Nigel Farage gives update on BBC apology and action against NatWest
Nigel Farage’s “debanking” is “just the tip of the iceberg” in terms of people being discriminated against for their views, former Tory minister Ann Widdecombe has said.
The decision by Coutts to cancel Mr Farage’s bank account earlier this month has proven enormously controversial, with the former UKIP and Brexit Party leader obtaining a dossier proving the NatWest-owned private bank took the decision because it had found his public statements did “not align” with its values.
The BBC subsequently apologised to the 59-year-old for claimed he had lacked the necessary funds to hold an account at Coutts.
NatWest CEO Dame Alison Rose resigned on Wednesday after admitting to being the source of the story, while Coutts counterpart Peter Flavel followed suit yesterday, explaining that it was “right that I bear ultimate responsibility for this”.
Ms Widdecombe told Express.co.uk: “The thing that nobody’s talking about is that he lost his bank account but then he said originally that he tried several multiple banks and they all refused.
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“So the question is on what grounds did they they refuse?
“We’ve all been focusing on Coutts and NatWest and everybody’s lost sight of that equally important statement, which is that having been turned down by one bank, he couldn’t get into another.
“What this tells us that what’s happening in Coutts is happening throughout the banking sector.”
Ms Widdecombe admitted: “It’s all surprised me actually, that the bank would go that far. It’s all surprised me.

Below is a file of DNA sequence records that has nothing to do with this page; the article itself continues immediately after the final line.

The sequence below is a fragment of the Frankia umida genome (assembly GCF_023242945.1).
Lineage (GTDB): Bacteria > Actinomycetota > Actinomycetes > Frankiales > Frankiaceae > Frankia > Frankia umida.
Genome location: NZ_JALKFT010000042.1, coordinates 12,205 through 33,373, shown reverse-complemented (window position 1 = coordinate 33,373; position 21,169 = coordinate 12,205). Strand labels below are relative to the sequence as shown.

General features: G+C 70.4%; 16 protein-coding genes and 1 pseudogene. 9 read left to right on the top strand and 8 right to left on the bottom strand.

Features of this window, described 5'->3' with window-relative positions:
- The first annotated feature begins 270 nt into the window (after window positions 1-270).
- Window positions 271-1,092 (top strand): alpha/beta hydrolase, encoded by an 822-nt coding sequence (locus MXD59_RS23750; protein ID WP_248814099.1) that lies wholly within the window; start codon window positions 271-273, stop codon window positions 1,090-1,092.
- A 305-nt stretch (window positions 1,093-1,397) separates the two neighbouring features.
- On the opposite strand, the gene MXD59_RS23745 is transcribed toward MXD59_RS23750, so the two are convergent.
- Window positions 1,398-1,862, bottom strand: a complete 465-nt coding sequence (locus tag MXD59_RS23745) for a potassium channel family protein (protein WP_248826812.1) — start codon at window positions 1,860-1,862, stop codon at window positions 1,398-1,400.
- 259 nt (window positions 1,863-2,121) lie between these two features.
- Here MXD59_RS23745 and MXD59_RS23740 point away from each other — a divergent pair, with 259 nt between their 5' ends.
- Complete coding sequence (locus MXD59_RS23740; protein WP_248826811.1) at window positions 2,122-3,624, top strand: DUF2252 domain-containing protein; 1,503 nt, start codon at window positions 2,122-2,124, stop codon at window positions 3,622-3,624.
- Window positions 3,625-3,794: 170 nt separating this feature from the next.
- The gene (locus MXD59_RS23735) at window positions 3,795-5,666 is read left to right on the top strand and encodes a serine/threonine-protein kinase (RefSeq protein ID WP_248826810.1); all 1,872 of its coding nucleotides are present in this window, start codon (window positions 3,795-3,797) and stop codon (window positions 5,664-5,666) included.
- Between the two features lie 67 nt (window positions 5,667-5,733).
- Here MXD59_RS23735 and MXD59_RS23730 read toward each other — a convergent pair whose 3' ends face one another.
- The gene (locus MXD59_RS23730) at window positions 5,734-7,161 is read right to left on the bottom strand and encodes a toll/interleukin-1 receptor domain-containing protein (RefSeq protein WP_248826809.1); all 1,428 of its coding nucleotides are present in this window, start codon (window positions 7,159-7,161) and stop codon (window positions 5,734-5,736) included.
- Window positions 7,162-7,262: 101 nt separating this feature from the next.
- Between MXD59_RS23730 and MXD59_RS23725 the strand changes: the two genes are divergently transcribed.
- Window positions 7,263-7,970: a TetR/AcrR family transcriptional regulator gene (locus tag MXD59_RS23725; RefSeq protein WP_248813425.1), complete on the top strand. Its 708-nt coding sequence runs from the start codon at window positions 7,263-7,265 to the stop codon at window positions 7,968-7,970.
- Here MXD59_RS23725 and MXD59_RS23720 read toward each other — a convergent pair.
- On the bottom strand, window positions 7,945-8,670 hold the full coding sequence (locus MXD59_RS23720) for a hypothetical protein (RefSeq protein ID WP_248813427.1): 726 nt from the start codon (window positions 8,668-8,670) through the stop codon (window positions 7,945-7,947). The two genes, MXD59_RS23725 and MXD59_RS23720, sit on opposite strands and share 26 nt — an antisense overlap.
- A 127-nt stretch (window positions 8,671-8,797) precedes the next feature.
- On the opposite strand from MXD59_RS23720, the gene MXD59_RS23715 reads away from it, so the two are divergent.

“If it was easy for him to just move to another bank then you could say well, that was just Coutts’. But clearly it wasn’t just Coutts.”
Ms Widdecombe, a former Tory MP and Brexit Party MEP, stressed that the issue of discriminating against people based on their personal opinions stretched beyond the financial sector.
She explained: “This is just the tip of the iceberg. The government is focusing on the bank, whereas this sort of treatment is much more widespread than that.
“Businesses discriminate, local services discriminate and it’s time to get rid of woke across the entire system.
“We know that teachers have lost their jobs because they won’t teach more than two sexes.
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“We know it goes on already, it’s no big revelation, but nobody’s doing anything about it.”
Mr Farage’s decision to go public had already had an impact, Ms Widdecombe acknowledged.
She said: The government is already taking action, they’ve already called the banks in to tell them what they think.
“The government is actually doing something but my point is they are only doing it with the banks.”
Asked whether Dame Alison’s decision to quit drew a line under the situation, she added: “They can’t draw a line under it.
“I mean, it draws a line under it for her, but not under the whole issue.”
The debanking controversy rumbled on this week, with Gina Miller – unlike Mr Farage, a fierce opponent of Brexit – confirming that Monzo had closed the bank account of her fledgling political party True and Fair.
A Monzo spokeswoman said: “Like lots of banks, we do not accept any political parties as Monzo Business customers in the same way that we don’t currently accept trusts, clubs and a range of other organisations.
“In this case, the account wasn’t originally categorised as a political party.”
Mr Farage set aside his political differences to offer his sympathy, tweeting: “This is just plain wrong at every level. I stand with @thatginamiller.”
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